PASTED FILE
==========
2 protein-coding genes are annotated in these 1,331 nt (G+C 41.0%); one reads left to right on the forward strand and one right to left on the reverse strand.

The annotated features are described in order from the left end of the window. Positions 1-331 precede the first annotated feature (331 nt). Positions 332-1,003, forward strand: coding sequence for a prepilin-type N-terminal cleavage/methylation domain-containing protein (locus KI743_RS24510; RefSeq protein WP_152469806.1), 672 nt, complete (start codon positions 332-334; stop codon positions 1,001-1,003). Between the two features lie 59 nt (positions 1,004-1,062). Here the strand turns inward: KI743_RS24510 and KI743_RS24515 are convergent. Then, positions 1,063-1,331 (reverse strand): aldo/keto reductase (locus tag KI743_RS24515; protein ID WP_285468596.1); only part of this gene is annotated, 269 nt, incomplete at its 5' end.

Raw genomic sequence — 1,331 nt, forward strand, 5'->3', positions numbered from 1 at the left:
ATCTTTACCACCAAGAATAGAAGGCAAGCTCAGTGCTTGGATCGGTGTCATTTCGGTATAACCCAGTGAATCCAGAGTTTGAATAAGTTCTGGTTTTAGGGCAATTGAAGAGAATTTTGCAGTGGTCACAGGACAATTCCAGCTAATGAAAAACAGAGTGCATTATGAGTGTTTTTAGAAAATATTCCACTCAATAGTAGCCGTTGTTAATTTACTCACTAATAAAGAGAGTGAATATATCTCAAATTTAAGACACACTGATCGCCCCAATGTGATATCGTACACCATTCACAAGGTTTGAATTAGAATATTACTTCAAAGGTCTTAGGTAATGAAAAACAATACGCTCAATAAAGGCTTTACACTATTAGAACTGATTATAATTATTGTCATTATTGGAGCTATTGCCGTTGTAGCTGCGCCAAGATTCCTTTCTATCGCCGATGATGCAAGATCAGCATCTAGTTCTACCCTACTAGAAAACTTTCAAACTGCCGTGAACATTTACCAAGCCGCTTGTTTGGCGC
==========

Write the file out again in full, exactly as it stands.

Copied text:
2 protein-coding genes are annotated in these 1,331 nt (G+C 41.0%); one reads left to right on the forward strand and one right to left on the reverse strand.

The annotated features are described in order from the left end of the window. Positions 1-331 precede the first annotated feature (331 nt). Positions 332-1,003, forward strand: coding sequence for a prepilin-type N-terminal cleavage/methylation domain-containing protein (locus KI743_RS24510; RefSeq protein WP_152469806.1), 672 nt, complete (start codon positions 332-334; stop codon positions 1,001-1,003). Between the two features lie 59 nt (positions 1,004-1,062). Here the strand turns inward: KI743_RS24510 and KI743_RS24515 are convergent. Then, positions 1,063-1,331 (reverse strand): aldo/keto reductase (locus tag KI743_RS24515; protein ID WP_285468596.1); only part of this gene is annotated, 269 nt, incomplete at its 5' end.

Raw genomic sequence — 1,331 nt, forward strand, 5'->3', positions numbered from 1 at the left:
ATCTTTACCACCAAGAATAGAAGGCAAGCTCAGTGCTTGGATCGGTGTCATTTCGGTATAACCCAGTGAATCCAGAGTTTGAATAAGTTCTGGTTTTAGGGCAATTGAAGAGAATTTTGCAGTGGTCACAGGACAATTCCAGCTAATGAAAAACAGAGTGCATTATGAGTGTTTTTAGAAAATATTCCACTCAATAGTAGCCGTTGTTAATTTACTCACTAATAAAGAGAGTGAATATATCTCAAATTTAAGACACACTGATCGCCCCAATGTGATATCGTACACCATTCACAAGGTTTGAATTAGAATATTACTTCAAAGGTCTTAGGTAATGAAAAACAATACGCTCAATAAAGGCTTTACACTATTAGAACTGATTATAATTATTGTCATTATTGGAGCTATTGCCGTTGTAGCTGCGCCAAGATTCCTTTCTATCGCCGATGATGCAAGATCAGCATCTAGTTCTACCCTACTAGAAAACTTTCAAACTGCCGTGAACATTTACCAAGCCGCTTGTTTGGCGC